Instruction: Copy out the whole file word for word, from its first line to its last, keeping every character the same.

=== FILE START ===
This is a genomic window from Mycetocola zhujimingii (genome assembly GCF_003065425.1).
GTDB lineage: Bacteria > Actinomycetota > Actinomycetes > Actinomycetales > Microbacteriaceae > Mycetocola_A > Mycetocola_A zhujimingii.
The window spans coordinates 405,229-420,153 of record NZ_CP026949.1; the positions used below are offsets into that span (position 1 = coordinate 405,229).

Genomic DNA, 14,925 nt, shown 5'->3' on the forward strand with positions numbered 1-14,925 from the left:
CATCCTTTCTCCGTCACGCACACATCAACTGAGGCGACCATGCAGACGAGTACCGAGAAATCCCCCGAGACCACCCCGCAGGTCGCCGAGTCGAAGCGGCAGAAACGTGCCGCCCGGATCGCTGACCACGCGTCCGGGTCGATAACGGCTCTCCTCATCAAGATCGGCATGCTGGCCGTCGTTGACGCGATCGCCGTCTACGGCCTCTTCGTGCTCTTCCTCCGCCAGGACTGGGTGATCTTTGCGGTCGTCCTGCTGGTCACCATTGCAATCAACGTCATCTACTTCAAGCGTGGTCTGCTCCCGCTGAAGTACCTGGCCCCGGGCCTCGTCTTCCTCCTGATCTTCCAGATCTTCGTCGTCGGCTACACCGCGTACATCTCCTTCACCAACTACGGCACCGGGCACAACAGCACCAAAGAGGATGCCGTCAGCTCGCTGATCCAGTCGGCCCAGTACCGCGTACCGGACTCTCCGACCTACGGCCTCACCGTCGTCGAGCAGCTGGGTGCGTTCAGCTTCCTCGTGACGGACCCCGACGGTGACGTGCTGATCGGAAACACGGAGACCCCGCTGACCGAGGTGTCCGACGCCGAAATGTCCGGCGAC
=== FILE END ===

This is a genomic window from Mycetocola zhujimingii (genome assembly GCF_003065425.1).
GTDB lineage: Bacteria > Actinomycetota > Actinomycetes > Actinomycetales > Microbacteriaceae > Mycetocola_A > Mycetocola_A zhujimingii.
The window spans coordinates 405,229-420,153 of record NZ_CP026949.1; the positions used below are offsets into that span (position 1 = coordinate 405,229).

Genomic DNA, 14,925 nt, shown 5'->3' on the forward strand with positions numbered 1-14,925 from the left:
CATCCTTTCTCCGTCACGCACACATCAACTGAGGCGACCATGCAGACGAGTACCGAGAAATCCCCCGAGACCACCCCGCAGGTCGCCGAGTCGAAGCGGCAGAAACGTGCCGCCCGGATCGCTGACCACGCGTCCGGGTCGATAACGGCTCTCCTCATCAAGATCGGCATGCTGGCCGTCGTTGACGCGATCGCCGTCTACGGCCTCTTCGTGCTCTTCCTCCGCCAGGACTGGGTGATCTTTGCGGTCGTCCTGCTGGTCACCATTGCAATCAACGTCATCTACTTCAAGCGTGGTCTGCTCCCGCTGAAGTACCTGGCCCCGGGCCTCGTCTTCCTCCTGATCTTCCAGATCTTCGTCGTCGGCTACACCGCGTACATCTCCTTCACCAACTACGGCACCGGGCACAACAGCACCAAAGAGGATGCCGTCAGCTCGCTGATCCAGTCGGCCCAGTACCGCGTACCGGACTCTCCGACCTACGGCCTCACCGTCGTCGAGCAGCTGGGTGCGTTCAGCTTCCTCGTGACGGACCCCGACGGTGACGTGCTGATCGGAAACACGGAGACCCCGCTGACCGAGGTGTCCGACGCCGAAATGTCCGGCGAC